• 68°

TroyFest planning — what it takes

Preparing for a two-day event is not something that comes with as much ease as it sounds.

That’s why TroyFest Committee Chairman Stephanie Baker said having a team has been so vital in preparing for this weekend’s event.

“I get tremendous credit because of the title, but there is no way I could do this without them,” Baker said.

And so with her team, Baker started working on TroyFest, which will be held Saturday and Sunday in downtown Troy, as early as last September.

“We started in September and met monthly because even in September we have to start getting applications out, discussing plans, changes and entertainment,” Baker said. “After the holidays we started meeting more often, and we have met every week for the past six weeks.”

From recruiting artists, to marking off areas for booths, to blocking off streets downtown, TroyFest committee members have been hard-at-work preparing for the weekend.

Along with the city of Troy and the Pike County Chamber of Commerce, Baker said the seven-year event has come to life through the years.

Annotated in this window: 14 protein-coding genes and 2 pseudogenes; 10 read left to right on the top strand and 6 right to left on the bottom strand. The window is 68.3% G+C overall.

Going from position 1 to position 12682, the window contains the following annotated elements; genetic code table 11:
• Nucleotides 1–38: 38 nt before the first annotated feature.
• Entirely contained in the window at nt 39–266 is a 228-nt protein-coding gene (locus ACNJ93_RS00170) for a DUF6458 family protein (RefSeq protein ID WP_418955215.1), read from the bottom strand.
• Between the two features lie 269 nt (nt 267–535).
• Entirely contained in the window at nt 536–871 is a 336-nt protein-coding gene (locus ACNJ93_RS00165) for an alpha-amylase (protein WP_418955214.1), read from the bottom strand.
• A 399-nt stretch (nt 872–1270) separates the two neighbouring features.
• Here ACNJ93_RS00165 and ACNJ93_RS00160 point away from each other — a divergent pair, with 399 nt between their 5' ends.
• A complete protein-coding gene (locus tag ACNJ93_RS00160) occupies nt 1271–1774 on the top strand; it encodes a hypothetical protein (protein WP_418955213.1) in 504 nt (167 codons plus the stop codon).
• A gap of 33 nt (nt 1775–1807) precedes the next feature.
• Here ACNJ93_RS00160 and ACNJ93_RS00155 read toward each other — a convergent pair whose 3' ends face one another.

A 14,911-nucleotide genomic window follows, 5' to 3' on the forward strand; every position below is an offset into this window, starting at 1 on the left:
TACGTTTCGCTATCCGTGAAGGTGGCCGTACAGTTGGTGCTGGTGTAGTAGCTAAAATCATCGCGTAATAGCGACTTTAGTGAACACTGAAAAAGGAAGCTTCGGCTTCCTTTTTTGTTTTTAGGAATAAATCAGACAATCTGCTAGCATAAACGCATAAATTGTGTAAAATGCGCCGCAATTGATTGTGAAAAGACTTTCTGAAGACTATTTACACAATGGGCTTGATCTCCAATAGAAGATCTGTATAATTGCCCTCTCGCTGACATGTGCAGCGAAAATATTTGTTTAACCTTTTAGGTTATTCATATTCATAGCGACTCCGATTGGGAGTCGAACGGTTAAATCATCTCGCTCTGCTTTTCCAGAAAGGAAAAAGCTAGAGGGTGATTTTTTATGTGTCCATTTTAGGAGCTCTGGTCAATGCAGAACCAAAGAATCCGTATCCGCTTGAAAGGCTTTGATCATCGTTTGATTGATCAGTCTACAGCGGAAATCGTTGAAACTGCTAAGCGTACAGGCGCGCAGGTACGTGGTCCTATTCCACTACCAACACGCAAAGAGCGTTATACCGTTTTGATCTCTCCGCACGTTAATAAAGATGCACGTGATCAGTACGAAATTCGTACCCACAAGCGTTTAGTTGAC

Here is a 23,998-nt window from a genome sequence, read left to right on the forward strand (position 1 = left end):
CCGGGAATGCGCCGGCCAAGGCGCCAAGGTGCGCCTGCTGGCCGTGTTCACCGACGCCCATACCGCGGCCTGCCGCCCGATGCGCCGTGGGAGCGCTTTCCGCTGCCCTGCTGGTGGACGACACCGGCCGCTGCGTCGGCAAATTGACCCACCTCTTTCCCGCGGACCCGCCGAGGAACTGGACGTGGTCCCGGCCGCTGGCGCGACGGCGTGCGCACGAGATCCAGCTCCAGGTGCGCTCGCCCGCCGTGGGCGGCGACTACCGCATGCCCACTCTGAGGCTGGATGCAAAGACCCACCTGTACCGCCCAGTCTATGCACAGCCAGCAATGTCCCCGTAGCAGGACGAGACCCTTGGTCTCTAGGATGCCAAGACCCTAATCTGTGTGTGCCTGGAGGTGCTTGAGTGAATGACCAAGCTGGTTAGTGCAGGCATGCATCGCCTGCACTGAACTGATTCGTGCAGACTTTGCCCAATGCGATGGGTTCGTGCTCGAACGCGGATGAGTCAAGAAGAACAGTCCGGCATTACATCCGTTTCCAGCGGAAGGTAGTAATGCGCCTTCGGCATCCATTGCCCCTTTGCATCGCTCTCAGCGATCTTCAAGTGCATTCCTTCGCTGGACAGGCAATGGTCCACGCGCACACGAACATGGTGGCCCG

“The first year of TroyFest seven years ago, I was moving back to Troy and getting married, and I went by the square and there were probably about a dozen different vendors out there,” Baker said.

But those dozen vendors have multiplied through the years.

“It was a one-day festival when it started, and now it’s two days,” Baker said. “The first year vendors took up the inner square area, and now they take up practically all of downtown.”

Even though this year marks the seventh year TroyFest has been in the downtown area, the art festival has been a part of the city’s tradition since the years of the Jean Lake Festival.

But, long time committee members Betty Wagoner and Bill Thompson said the switch to downtown has made huge contributions to the festival’s growth.

“One of the best things we did was move from the museum to downtown Troy,” Thompson said.

“It has made a big difference as far as the support we get from the city of Troy,” Wagoner added.

This year marks the fifth year Baker has served as committee chairman, and it’s a role she said she finds fulfilling.

“I guess I find purpose in seeing our community come together for something good,” Baker said. “I now look around and see a very diverse crowd — all ages, races, creeds, sex —all united in one place in one day, so I get great pleasure in that.”

While Baker attributes the success of the festival to her committee, Wagoner said all the credit couldn’t be placed there.

“I think in order to put on TroyFest it takes a strong chair and co-chair,” Wagoner said.